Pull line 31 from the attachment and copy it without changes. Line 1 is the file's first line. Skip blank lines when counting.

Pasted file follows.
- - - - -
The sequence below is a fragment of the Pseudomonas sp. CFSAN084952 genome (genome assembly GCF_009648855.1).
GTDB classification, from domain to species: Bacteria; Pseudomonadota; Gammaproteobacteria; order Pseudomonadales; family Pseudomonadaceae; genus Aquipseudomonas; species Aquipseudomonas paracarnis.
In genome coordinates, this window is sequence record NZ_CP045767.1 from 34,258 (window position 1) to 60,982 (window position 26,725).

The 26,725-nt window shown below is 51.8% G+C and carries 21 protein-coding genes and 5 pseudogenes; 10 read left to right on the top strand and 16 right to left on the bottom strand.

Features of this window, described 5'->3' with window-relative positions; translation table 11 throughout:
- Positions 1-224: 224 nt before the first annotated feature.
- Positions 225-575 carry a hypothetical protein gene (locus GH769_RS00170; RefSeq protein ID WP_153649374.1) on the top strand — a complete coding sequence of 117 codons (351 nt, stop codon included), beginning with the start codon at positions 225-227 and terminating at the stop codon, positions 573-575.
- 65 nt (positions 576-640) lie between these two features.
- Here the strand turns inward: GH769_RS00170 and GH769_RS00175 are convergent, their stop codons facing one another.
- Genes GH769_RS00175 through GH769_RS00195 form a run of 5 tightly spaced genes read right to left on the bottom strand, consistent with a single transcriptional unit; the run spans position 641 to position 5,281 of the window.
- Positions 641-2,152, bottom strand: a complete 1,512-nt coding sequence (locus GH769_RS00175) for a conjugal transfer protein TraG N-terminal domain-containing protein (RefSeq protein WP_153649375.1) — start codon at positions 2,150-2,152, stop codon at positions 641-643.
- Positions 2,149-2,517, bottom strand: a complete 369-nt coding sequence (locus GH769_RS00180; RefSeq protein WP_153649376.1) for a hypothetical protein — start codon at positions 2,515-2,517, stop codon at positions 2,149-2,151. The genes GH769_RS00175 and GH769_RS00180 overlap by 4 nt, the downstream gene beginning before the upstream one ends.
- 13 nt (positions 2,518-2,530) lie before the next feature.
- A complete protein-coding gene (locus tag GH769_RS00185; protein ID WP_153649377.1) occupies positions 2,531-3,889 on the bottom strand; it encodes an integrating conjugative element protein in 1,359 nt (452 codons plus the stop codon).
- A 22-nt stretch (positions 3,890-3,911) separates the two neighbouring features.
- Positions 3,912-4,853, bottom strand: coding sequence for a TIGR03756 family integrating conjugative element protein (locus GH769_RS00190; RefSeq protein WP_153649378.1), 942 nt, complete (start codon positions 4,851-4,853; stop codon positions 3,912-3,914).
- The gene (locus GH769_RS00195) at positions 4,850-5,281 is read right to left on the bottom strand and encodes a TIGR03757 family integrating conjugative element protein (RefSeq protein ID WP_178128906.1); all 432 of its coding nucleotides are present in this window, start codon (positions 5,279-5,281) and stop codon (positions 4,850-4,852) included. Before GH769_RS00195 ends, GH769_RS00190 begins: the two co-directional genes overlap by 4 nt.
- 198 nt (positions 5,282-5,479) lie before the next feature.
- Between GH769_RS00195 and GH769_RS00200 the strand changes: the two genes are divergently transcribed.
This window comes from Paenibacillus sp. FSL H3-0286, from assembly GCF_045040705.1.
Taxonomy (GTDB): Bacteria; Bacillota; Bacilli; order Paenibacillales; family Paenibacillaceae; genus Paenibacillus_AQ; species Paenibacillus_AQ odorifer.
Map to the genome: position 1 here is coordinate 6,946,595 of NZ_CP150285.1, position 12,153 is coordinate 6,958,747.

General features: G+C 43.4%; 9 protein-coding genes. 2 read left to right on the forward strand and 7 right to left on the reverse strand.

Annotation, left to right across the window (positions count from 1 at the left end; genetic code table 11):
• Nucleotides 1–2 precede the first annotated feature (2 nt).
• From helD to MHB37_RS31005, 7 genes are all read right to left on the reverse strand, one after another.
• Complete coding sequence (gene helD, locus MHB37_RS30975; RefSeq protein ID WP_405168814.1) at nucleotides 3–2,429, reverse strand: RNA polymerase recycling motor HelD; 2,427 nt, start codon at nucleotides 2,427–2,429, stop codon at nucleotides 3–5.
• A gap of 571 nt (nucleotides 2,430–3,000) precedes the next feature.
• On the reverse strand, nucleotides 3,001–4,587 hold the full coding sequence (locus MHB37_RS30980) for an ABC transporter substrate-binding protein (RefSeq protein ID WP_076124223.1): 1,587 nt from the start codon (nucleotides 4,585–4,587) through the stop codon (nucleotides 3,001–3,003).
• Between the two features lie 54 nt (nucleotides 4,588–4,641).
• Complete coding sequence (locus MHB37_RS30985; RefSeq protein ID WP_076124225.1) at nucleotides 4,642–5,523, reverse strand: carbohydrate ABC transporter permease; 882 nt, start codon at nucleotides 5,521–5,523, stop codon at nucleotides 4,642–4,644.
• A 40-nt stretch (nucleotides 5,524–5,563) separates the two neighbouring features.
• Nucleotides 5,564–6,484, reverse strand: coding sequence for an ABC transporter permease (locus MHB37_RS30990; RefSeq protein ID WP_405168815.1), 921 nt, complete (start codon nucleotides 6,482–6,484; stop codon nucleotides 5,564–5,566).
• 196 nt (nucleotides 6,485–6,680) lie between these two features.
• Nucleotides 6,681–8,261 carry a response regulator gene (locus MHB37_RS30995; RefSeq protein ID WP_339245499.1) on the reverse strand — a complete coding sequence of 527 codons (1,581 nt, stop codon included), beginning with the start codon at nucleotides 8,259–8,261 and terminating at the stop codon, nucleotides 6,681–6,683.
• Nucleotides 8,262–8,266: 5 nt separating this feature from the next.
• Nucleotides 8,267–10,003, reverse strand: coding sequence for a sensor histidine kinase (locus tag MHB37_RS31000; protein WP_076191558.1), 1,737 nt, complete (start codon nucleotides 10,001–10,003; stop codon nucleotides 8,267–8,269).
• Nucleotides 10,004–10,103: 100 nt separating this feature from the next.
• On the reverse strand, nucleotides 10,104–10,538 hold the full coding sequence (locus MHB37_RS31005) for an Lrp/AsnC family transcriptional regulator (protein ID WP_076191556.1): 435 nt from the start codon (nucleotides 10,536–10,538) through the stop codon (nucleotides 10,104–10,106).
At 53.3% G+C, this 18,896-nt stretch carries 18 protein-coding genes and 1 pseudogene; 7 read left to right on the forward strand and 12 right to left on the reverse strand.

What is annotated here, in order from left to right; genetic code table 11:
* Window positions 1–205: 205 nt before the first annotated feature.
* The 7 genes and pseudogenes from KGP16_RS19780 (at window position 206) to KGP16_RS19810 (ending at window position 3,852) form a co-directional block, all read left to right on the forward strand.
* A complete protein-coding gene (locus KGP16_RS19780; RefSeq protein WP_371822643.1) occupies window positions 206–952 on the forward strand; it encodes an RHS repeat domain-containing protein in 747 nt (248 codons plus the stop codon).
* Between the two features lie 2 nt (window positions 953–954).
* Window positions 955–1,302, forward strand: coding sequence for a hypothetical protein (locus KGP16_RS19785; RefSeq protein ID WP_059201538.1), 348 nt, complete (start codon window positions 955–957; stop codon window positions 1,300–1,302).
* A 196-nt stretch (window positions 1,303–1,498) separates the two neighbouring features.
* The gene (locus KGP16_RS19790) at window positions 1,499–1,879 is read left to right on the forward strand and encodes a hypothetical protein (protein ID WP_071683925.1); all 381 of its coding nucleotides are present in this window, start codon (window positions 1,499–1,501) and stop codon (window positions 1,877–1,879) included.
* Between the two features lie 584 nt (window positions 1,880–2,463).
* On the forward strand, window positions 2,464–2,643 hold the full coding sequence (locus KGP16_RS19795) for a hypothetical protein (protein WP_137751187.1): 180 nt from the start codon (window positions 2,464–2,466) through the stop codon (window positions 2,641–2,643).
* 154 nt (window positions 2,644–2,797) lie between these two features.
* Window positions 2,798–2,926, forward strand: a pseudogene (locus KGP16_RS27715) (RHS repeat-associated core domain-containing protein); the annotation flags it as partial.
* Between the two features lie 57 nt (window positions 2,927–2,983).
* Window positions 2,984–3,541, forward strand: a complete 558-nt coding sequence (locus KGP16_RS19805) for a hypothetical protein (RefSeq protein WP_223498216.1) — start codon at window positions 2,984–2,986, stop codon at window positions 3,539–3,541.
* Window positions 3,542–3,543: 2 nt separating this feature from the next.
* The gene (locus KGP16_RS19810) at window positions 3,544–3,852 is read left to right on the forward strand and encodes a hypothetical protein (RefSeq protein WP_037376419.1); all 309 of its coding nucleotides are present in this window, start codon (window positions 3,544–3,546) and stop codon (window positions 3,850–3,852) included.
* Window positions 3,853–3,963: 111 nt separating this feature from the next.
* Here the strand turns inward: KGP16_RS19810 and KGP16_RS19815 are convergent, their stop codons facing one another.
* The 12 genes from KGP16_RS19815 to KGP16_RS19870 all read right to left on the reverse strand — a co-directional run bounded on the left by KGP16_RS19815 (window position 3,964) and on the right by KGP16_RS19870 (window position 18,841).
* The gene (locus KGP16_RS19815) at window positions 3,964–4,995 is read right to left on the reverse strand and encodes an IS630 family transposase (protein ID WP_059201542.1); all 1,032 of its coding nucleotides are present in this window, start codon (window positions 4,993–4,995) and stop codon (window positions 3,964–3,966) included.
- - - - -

• Complete coding sequence (locus MHB37_RS30985; RefSeq protein ID WP_076124225.1) at nucleotides 4,642–5,523, reverse strand: carbohydrate ABC transporter permease; 882 nt, start codon at nucleotides 5,521–5,523, stop codon at nucleotides 4,642–4,644.